How to read your payslips

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Claire, our Financial Best friend shares her recent thoughts and experiences about her payslip.

Gen: There's an important document I receive every fortnight that I don't pay much attention to - my payslip. I'm more into checking my bank account to see when the money goes in, but I've learnt there's good reason to spend some time perusing my pay record too.

A friend of mine recently discovered they were being overpaid each week. It wasn't much, but it had been going on long enough that when the mistake was discovered, paying the tax back on it hurt. Payslips can be quite a daunting document, especially for many - especially younger people.

There is a lot of information which should be legally on a pay slip (see below). It's important that everyone understands the contents of their record but also keep a hold of them.

If you've just started work, or you're a payslip avoid-er like me, learning a little more about this piece of (usually electronic) paper is worthwhile.

Getting paid what you're owed is obviously important, so it's worth checking you received the right amount each pay cycle. People just trust their employers are taking care of everything. And, yes, they should be taking care of everything, but mistakes do happen. One action you could take today to protect your wages is to do a simple payslip health check

Top tip - you can use the pay calculator and see if the tax that would be withheld for you is correct.

Payslips vary workplace to workplace, but there are key details all should include:

Your name
Your employer’s name
Your employer’s Australian Business Number (ABN)
The dates of the pay period
The date of payment
Your gross and net pay
Your gross pay is the amount you earn before any deductions are made. Gross pay is the amount that you are actually paid by your employer.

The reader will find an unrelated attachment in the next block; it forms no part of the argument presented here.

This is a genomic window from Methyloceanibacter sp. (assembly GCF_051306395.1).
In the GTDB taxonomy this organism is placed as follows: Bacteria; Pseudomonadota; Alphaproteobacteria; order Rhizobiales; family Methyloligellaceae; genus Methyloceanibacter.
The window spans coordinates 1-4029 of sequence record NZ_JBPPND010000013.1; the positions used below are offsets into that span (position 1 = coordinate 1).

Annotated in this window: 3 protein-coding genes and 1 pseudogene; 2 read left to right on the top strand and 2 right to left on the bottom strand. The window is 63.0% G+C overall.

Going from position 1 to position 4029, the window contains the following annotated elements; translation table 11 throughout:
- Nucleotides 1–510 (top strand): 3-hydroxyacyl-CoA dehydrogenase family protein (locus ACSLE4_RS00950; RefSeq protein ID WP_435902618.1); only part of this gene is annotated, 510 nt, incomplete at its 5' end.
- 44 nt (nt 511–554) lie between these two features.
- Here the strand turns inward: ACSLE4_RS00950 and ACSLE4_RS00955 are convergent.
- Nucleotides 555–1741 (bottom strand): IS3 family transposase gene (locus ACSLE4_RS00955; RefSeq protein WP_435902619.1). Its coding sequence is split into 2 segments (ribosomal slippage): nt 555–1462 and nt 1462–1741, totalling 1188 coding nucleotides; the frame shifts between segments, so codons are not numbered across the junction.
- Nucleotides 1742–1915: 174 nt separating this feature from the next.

Your net pay is the amount you receive after all deductions have been made. This is the amount you take home (or that lands in your bank account).
If you’re paid hourly: your ordinary hourly pay rate, number of hours worked at that rate and the total dollar amount of pay at that rate
Any loadings (including casual loading), allowances, bonuses, penalty rates, incentive-based payments or other paid entitlements
The pay rate that applied on the last day of employment
Any deductions from your pay, including the amount and details of each deduction, as well as the details of the fund or account the deduction was paid into
Superannuation contributions paid for your benefit, including the amount made during the pay period or the amount that needs to be made and the details of the super fund the contributions were made to or will be made to
It is important to check on your payslip whether or not your correct superannuation entitlements are being paid. You also want to make sure you are being paid the correct superannuation and it's going your choice of fund. It also a good idea to double check by logging into your super account to make sure your contributions are being received

You don't want to realise years after you've left the job, as that money can be hard to recoup. it's never too soon to care about your super and securing your future, even though it feels so far away.

You are entitled to be paid the 9.5% super guarantee on top of your gross income, which employers must pay at least quarterly, if you are:

Paid $450 or more before tax in a month; and either
over 18 years old; or
under 18 years old and working over 30 hours per week
The Australian Taxation Office (ATO) has a handy tool to check if you are eligible to receive super from your employer.

Keep in mind that even if your payslip is showing super being paid, that doesn’t necessarily mean the correct amount of money is being transferred into your super account.

Login to Member Online (or call Child Care Super if you have any issues, on 1300 361 477), to check payments and make sure that the amount that appears on your payslip is the amount Child Care Super is receiving from your employer - it most likely is, but good practice to check.

You can also log in to your MyGov account (if you have one) and access their super records – via the ATO link in the portal – to check individual deposits.

Two acronyms you might be unfamiliar with include ABN (your employer's Australian Business Number) and YTD (that's what you've been paid year to date this financial year — not calendar year).

When you have taken leave in that pay period, make sure it's been calculated correctly, maybe there was a public holiday the same week you took annual leave. Make sure that hasn't been deducted if you are supposed to be paid for those days.

You should be receiving your payslip each pay cycle. All payslips must be issued to employees within one working day of the day they are paid.

Remember to keep your payslips safe either online or physically.